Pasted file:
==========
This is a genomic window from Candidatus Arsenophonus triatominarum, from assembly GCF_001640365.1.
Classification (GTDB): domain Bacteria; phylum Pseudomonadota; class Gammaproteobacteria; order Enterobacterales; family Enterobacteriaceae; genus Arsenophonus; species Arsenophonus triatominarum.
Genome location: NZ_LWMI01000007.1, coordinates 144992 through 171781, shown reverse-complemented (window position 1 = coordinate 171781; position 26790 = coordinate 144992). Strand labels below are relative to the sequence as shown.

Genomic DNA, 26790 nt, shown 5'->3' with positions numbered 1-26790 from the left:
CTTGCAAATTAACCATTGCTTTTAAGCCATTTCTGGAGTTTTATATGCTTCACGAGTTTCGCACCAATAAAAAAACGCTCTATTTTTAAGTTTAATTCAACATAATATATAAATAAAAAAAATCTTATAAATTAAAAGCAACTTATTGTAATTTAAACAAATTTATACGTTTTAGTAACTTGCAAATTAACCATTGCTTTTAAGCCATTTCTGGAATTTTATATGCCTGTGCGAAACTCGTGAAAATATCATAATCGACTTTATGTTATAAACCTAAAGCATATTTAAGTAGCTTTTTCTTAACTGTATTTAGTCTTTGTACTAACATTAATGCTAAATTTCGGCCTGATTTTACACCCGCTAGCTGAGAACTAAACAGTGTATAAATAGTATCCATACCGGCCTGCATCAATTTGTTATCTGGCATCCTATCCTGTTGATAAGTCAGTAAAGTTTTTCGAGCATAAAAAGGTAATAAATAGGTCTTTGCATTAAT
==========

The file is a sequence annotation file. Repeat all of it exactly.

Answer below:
This is a genomic window from Candidatus Arsenophonus triatominarum, from assembly GCF_001640365.1.
Classification (GTDB): domain Bacteria; phylum Pseudomonadota; class Gammaproteobacteria; order Enterobacterales; family Enterobacteriaceae; genus Arsenophonus; species Arsenophonus triatominarum.
Genome location: NZ_LWMI01000007.1, coordinates 144992 through 171781, shown reverse-complemented (window position 1 = coordinate 171781; position 26790 = coordinate 144992). Strand labels below are relative to the sequence as shown.

Genomic DNA, 26790 nt, shown 5'->3' with positions numbered 1-26790 from the left:
CTTGCAAATTAACCATTGCTTTTAAGCCATTTCTGGAGTTTTATATGCTTCACGAGTTTCGCACCAATAAAAAAACGCTCTATTTTTAAGTTTAATTCAACATAATATATAAATAAAAAAAATCTTATAAATTAAAAGCAACTTATTGTAATTTAAACAAATTTATACGTTTTAGTAACTTGCAAATTAACCATTGCTTTTAAGCCATTTCTGGAATTTTATATGCCTGTGCGAAACTCGTGAAAATATCATAATCGACTTTATGTTATAAACCTAAAGCATATTTAAGTAGCTTTTTCTTAACTGTATTTAGTCTTTGTACTAACATTAATGCTAAATTTCGGCCTGATTTTACACCCGCTAGCTGAGAACTAAACAGTGTATAAATAGTATCCATACCGGCCTGCATCAATTTGTTATCTGGCATCCTATCCTGTTGATAAGTCAGTAAAGTTTTTCGAGCATAAAAAGGTAATAAATAGGTCTTTGCATTAAT